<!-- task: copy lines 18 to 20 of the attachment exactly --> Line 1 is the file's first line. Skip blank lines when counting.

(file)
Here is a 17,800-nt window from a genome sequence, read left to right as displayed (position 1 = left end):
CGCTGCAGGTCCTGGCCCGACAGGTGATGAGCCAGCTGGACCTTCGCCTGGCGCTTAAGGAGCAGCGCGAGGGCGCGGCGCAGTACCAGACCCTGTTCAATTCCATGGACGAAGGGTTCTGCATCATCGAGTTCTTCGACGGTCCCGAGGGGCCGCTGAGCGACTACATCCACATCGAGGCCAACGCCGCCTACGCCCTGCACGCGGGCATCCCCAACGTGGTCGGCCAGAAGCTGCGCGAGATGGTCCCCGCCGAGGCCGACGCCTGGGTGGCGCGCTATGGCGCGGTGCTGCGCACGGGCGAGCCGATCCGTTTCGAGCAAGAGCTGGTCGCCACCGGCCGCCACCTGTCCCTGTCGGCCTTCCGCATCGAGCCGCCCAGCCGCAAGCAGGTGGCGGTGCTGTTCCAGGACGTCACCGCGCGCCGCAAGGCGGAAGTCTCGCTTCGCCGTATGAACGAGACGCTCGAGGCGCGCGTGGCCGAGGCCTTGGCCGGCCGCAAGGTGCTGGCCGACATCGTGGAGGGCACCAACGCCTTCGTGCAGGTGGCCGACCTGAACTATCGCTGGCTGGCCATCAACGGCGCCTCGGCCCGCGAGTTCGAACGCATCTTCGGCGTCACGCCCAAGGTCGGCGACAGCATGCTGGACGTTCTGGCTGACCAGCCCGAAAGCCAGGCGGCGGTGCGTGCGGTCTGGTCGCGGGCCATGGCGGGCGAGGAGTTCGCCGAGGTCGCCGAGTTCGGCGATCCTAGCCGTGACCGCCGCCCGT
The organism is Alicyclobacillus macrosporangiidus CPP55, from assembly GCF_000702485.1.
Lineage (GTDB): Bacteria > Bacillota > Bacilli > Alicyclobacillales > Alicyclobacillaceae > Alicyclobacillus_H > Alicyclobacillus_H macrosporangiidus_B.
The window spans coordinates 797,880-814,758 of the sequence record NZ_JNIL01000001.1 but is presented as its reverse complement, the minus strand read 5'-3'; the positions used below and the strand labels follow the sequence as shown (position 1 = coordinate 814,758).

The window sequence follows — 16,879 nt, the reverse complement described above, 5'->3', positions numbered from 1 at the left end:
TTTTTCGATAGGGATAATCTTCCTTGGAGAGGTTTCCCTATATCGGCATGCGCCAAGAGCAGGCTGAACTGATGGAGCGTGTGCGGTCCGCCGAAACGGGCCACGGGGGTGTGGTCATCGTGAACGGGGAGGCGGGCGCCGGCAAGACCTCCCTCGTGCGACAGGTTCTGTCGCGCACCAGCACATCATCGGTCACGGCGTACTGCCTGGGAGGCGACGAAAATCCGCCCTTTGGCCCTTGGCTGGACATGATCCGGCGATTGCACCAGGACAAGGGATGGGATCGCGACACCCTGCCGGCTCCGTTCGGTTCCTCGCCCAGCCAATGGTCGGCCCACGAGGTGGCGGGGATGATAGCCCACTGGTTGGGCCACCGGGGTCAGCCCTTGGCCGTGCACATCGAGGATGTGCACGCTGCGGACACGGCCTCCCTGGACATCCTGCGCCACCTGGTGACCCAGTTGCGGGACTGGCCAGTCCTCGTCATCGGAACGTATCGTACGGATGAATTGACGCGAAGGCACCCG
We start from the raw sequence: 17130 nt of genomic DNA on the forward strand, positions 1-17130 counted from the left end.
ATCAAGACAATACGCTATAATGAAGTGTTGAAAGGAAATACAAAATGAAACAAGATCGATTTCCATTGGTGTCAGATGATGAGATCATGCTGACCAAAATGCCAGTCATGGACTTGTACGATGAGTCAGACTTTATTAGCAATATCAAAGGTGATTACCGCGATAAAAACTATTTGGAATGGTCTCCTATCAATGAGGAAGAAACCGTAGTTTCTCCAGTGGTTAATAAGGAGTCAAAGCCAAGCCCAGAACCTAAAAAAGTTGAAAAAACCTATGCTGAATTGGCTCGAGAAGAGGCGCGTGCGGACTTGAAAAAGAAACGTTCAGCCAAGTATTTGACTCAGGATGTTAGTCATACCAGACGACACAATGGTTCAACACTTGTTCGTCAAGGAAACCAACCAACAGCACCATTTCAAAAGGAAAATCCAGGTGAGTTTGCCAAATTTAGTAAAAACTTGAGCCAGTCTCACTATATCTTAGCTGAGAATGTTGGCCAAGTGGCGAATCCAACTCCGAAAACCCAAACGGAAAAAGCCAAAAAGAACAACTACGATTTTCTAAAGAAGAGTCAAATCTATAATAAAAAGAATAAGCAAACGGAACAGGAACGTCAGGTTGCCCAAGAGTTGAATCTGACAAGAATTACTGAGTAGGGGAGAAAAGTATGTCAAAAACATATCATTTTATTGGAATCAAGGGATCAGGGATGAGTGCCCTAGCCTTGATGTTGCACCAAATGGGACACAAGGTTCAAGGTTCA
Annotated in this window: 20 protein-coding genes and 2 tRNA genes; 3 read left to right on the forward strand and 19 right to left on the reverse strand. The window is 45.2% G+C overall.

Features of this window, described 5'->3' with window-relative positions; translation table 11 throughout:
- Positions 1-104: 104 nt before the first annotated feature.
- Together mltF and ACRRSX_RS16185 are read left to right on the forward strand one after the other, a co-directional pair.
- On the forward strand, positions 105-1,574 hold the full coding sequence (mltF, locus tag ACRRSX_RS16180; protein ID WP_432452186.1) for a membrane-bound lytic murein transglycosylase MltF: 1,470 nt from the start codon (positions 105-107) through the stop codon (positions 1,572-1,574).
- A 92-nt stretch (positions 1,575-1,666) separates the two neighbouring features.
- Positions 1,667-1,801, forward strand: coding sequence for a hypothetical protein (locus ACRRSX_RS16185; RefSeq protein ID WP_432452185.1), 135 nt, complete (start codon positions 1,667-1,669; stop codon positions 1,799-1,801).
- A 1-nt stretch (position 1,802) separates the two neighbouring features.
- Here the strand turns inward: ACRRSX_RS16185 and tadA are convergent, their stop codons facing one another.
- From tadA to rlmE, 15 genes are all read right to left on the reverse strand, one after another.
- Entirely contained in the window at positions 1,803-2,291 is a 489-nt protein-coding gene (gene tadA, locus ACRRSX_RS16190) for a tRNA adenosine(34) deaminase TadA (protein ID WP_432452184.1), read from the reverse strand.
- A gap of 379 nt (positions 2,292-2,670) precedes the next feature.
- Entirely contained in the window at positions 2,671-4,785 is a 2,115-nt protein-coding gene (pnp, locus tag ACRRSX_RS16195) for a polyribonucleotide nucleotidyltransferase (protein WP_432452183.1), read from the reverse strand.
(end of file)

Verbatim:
- Here the strand turns inward: ACRRSX_RS16185 and tadA are convergent, their stop codons facing one another.
- From tadA to rlmE, 15 genes are all read right to left on the reverse strand, one after another.
- Entirely contained in the window at positions 1,803-2,291 is a 489-nt protein-coding gene (gene tadA, locus ACRRSX_RS16190) for a tRNA adenosine(34) deaminase TadA (protein ID WP_432452184.1), read from the reverse strand.